5. Felsenstein, J. 1985. Confidence limits on phylogenies: an approach using the bootstrap. Evolution 39:783-791.
6. Ferguson-Smith, M. A., and V. Trifonov. 2007. Mammalian karyotype evolution. Nat. Rev. Genet. 8:950-962. [PubMed]
7. Fischer, G., S. A. James, I. N. Roberts, S. G. Oliver, and E. J. Louis. 2000. Chromosomal evolution in Saccharomyces. Nature 405:451-454. [PubMed]
8. Fraguedakis-Tsolis, S., H. C. Hauffe, and J. B. Searle. 1997. Genetic distinctiveness of a village population of house mice: relevance to speciation and chromosomal evolution. Proc. Biol. Sci. 264:355-360. [PMC free article] [PubMed]
9. Goffeau, A., B. G. Barrell, H. Bussey, R. W. Davis, B. Dujon, H. Feldmann, F. Galibert, J. D. Hoheisel, C. Jacq, M. Johnston, E. J. Louis, H. W. Mewes, Y. Murakami, P. Philippsen, H. Tettelin, and S. G. Oliver. 1996. Life with 6000 genes. Science 274:546, 563-567. [PubMed]
10. Hall, T. A. 1999. BioEdit: a user-friendly biological sequence alignment editor and analysis program for Windows 95/98/NT. Nucleic Acids Symp. Ser. 41:95-98.
11. James, S. A., M. J. O'Kelly, D. M. Carter, R. P. Davey, A. van Oudenaarden, and I. N. Roberts. 2009. Repetitive sequence variation and dynamics in the ribosomal DNA array of Saccharomyces cerevisiae as revealed by whole-genome resequencing. Genome Res. 19:626-635. [PubMed]
12. Jones, T., N. A. Federspiel, H. Chibana, J. Dungan, S. Kalman, B. B. Magee, G. Newport, Y. R. Thorstenson, N. Agabian, P. T. Magee, R. W. Davis, and S. Scherer. 2004. The diploid genome sequence of Candida albicans. Proc. Natl. Acad. Sci. USA 101:7329-7334. [PubMed]
13. Kellis, M., N. Patterson, M. Endrizzi, B. Birren, and E. S. Lander. 2003. Sequencing and comparison of yeast species to identify genes and regulatory elements. Nature 423:241-254. [PubMed]
14. Kodama, Y., M. C. Kielland-Brandt, and J. Hansen. 2006. Lager brewing yeast, p. 145-164. In P. Sunnerhagen and J. Piskur (ed.), Comparative genomics using fungi as models. Springer-Verlag, Berlin, Germany.
15. Koszul, R., S. Caburet, B. Dujon, and G. Fischer. 2004. Eucaryotic genome evolution through the spontaneous duplication of large chromosomal segments. EMBO J. 23:234-243. [PubMed]
16. Kurtzman, C. P., and J. W. Fell. 1998. The yeasts, a taxonomic study. Elsevier Science BV, Amsterdam, The Netherlands.
17. Kurtzman, C. P., and C. J. Robnett. 1998. Identification and phylogeny of ascomycetous yeasts from analysis of nuclear large subunit (26S) ribosomal DNA partial sequences. Antonie van Leeuwenhoek 73:331-371. [PubMed]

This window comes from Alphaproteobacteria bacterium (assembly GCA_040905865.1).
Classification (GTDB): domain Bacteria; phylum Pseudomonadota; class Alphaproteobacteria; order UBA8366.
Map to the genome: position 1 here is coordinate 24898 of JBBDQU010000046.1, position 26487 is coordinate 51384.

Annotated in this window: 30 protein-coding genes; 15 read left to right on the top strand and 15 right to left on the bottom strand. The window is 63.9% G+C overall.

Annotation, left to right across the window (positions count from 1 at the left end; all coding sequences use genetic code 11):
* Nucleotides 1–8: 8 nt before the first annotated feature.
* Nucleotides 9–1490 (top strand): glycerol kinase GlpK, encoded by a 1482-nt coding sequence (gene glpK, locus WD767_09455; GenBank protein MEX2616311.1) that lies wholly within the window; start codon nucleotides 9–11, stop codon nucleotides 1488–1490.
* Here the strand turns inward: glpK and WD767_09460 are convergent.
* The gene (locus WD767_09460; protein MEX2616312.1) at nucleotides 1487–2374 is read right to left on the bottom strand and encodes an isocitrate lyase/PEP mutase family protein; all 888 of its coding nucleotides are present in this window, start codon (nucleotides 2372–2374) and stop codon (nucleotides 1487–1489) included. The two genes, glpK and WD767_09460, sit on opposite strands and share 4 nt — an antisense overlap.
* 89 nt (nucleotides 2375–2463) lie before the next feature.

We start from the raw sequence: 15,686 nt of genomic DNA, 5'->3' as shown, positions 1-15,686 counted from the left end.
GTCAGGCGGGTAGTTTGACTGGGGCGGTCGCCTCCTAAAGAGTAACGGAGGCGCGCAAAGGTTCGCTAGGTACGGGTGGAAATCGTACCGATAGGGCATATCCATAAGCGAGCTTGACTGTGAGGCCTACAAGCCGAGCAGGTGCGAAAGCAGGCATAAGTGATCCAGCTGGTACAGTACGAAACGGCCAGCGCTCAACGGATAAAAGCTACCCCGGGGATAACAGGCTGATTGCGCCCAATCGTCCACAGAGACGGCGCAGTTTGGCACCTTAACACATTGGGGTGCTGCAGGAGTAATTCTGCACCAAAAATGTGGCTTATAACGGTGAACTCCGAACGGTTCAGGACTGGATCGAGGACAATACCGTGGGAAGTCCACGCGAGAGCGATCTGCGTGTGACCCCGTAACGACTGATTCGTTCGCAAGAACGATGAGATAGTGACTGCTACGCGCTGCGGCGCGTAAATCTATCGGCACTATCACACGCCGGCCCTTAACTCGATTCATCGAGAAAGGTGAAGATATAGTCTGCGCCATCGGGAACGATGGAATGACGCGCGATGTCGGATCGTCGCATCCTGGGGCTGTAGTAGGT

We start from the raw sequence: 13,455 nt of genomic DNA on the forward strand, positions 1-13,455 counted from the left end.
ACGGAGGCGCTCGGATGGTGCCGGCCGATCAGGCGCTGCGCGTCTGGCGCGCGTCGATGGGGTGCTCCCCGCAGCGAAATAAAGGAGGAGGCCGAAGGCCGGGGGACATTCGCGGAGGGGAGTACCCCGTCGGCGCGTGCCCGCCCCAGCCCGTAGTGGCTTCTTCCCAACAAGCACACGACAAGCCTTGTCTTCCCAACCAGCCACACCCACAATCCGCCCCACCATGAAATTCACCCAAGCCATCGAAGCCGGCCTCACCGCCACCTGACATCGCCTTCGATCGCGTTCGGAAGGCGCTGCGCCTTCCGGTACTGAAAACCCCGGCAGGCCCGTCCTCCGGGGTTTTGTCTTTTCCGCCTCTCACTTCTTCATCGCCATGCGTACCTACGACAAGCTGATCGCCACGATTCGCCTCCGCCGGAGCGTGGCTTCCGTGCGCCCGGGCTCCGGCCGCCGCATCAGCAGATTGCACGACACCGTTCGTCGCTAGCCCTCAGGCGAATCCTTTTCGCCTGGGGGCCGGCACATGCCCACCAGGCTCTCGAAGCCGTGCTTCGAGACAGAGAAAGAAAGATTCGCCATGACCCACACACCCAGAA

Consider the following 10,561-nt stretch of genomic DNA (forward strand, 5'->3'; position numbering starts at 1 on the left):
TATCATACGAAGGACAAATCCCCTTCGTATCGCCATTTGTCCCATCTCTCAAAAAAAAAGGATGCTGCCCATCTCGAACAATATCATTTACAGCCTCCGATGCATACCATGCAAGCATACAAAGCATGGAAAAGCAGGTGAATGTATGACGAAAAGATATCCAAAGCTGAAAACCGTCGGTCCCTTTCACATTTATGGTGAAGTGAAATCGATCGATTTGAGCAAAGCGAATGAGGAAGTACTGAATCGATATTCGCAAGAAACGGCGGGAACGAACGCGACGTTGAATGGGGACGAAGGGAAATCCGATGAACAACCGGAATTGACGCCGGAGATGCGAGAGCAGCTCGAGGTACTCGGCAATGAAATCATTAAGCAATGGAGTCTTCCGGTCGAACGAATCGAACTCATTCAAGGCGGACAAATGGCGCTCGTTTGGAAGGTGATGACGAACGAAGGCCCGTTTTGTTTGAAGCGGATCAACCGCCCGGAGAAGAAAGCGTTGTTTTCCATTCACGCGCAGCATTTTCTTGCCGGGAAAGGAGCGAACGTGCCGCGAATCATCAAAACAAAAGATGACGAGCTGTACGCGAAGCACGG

18. Liti, G., D. B. Barton, and E. J. Louis. 2006. Sequence diversity, reproductive isolation and species concepts in Saccharomyces. Genetics 174:839-850. [PubMed]
19. Louis, E. J., E. S. Naumova, A. Lee, G. Naumov, and J. E. Haber. 1994. The chromosome end in yeast: its mosaic nature and influence on recombinational dynamics. Genetics 136:789-802. [PubMed]
20. Merico, A., P. Sulo, J. Piskur, and C. Compagno. 2007. Fermentative lifestyle in yeasts belonging to the Saccharomyces complex. FEBS J. 274:976-989. [PubMed]
21. Mortimer, R. K. 2000. Evolution and variation of the yeast (Saccharomyces) genome. Genome Res. 10:403-409. [PubMed]
22. Nilsson-Tillgren, T., C. Gjermansen, M. C. Kielland-Brandt, J. G. L. Petersen, and S. Holmberg. 1981. Genetic differences between Saccharomyces carlsbergensis and S. cerevisiae. Analysis of chromosome III by single chromosome transfer. Carlsberg Res. Commun. 46:65-76.
23. Oshima, Y., and I. Takano. 1971. Mating types in Saccharomyces: their convertibility and homothallism. Genetics 67:327-335. [PubMed]
24. Petersen, R. F., T. Nilsson-Tillgren, and J. Piskur. 1999. Karyotypes of Saccharomyces sensu lato species. Int. J. Syst. Bacteriol. 49(Pt. 4):1925-1931. [PubMed]
25. Piskur, J., and R. B. Langkjaer. 2004. Yeast genome sequencing: the power of comparative genomics. Mol. Microbiol. 53:381-389. [PubMed]
26. Poláková, S., C. Blume, J. Zárate, M. Mentel, D. Jorck-Ramberg, and J. Piskur. 2009. Formation of new chromosomes as a virulence mechanism in yeast Candida glabrata. Proc. Natl. Acad. Sci. USA 106:2688-2693. [PubMed]
27. Rainieri, S., Y. Kodama, Y. Kaneko, K. Mikata, Y. Nakao, and T. Ashikari. 2006. Pure and mixed genetic lines of Saccharomyces bayanus and Saccharomyces pastorianus and their contribution to the lager brewing strain genome. Appl. Environ. Microbiol. 72:3968-3974. [PMC free article] [PubMed]